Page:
With the promotion of his newest record “Turn Time Off” in full swing, Fredericton native David Myles is logging more than a few frequent traveller points on his credit cards these days. In the past two weeks alone, Myles has played shows in the United Kingdom, opened two shows for legendary folk-rocker John Hiatt in Southern Ontario and is getting set for his Saturday July 24 performance at Moncton City Hall as a part of the Mosaiq Concert Series, in conjunction with the IAAF.
Steeped in romantic pop as much as it is a folk record, “Turn Time Off” shifts seamlessly between many genres rather than being tied down exclusively to any one of them. An even bigger feat to pull off is making such a record sound coherent (which Myles does rather well) as opposed to a merely slapping a collection of songs together. The personable Myles is looking forward to returning to the Hub City for his show on Saturday, especially after his successful April performance at the Capitol’s Empress Theatre.
“I love playing in Moncton and I’m not just saying that!” Myles laughs from down the phone line. “Prior to my show at the Empress in April, I had played the Capitol Theatre on a couple of occasions as a part of bigger shows but my show at the Empress really took the cake. If I could have recorded any of the shows from around that time, it would have been the Empress show for sure. It’s a great venue and a great setting for what I do. Plus the techs on staff are fantastic and really know their stuff.”
The enthusiasm Myles feels for his Empress show continues to hold a special place within Myles’ memory to this day. Not only was the crowd extremely receptive to his work, but the audience present that evening was treated to material featured on all three of the singer’s records instead of focusing solely on the material featured on “Turn Time Off”.
While it is practically unfathomable that he would encounter audience disdain to his songs no matter where he plays, Myles admits that he loves the challenge of having to win an audience over.
The major opportunity to win over fans of the well-respected artist like John Hiatt wasn’t lost on Myles. He admits that he wasn’t quite sure what he would be getting into when he agreed to the shows, especially in light of the fact that he was performing in large country-music styled bars (not quite the usual venue for Myles) and was playing the shows solo as opposed to the trio he is accustomed to performing with.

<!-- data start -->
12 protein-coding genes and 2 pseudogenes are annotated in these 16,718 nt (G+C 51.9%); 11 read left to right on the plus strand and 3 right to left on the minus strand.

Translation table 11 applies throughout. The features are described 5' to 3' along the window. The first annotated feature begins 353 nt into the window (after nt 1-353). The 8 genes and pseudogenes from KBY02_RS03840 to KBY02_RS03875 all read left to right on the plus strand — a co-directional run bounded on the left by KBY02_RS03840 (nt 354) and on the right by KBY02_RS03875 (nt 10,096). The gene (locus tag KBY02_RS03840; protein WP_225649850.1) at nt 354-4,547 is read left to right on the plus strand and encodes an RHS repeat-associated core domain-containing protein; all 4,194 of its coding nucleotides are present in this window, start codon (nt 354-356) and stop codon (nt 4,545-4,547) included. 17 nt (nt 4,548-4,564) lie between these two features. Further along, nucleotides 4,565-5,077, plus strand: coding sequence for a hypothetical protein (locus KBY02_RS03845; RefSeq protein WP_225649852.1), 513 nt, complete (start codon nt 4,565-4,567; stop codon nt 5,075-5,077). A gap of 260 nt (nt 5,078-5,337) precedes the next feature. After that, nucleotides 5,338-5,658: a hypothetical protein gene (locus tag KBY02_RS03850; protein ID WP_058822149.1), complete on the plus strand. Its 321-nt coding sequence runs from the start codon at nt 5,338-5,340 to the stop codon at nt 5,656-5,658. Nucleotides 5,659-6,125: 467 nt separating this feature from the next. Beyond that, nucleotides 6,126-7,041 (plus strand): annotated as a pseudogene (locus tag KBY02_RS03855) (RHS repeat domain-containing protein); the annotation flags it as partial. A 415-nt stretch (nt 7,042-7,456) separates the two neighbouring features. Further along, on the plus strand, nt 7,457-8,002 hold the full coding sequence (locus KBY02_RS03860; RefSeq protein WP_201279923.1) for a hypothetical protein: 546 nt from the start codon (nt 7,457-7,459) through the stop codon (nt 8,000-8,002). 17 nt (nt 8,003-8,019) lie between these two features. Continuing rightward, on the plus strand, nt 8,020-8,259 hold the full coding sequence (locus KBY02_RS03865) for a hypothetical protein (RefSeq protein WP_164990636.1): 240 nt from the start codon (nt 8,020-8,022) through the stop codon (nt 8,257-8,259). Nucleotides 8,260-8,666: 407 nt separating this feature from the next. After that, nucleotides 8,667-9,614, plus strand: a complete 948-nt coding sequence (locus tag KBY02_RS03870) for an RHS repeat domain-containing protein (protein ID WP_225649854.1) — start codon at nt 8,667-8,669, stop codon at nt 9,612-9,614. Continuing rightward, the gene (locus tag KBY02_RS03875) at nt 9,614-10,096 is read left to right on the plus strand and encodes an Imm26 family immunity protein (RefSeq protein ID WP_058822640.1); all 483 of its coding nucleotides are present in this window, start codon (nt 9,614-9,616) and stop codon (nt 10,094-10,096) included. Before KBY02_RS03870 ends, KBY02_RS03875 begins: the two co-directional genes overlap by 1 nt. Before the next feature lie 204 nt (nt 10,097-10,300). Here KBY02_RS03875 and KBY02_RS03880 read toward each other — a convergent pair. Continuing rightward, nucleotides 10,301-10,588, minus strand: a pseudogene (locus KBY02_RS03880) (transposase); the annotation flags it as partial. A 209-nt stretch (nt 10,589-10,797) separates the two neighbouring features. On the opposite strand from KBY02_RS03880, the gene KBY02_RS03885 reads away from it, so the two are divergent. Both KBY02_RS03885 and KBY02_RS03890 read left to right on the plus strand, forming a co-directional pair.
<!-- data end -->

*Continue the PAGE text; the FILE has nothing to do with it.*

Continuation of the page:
“I love those types of shows where people have no idea who you are and might not care about you. I find those types of shows end up being entertainment in their purest form.
“The Hiatt shows specifically gave me the opportunity to play to an audience that would be different from my own. It’s almost like song writing speed-dating,” he laughs. “People tend to make up their mind very quickly as to what they like and what they don’t like.”
Speaking of “song writing speed-dating”, Myles recent trip to the UK was for, believe it or not, one show. And though he will be the first to admit that it is a long way to travel for one show, Myles had been invited to perform for the Rural Touring Association of the UK, an association widely influential in helping artists secure potential months of touring work throughout the country. Myles says that he is already starting to see the fruits of his overseas trip pay off and will be heading over for a slew of shows in the fall, including a run of several shows with Squeeze founder Jools Holland.
“Those shows with Jools are going to be especially excellent as we are going to be playing to thousands of people each night,” Myles gushes.
With his down-to-earth mind frame and obvious positive attitude, winning over future fans shouldn’t be an issue for the Fredericton native. Whether or not Canadians are willing to share such an extraordinary talent with the world is another story altogether. Truthfully, I don’t think that you can blame us for wanting to keep someone so good for ourselves.
Article published in July 20, 2010 edition of the Times & Transcript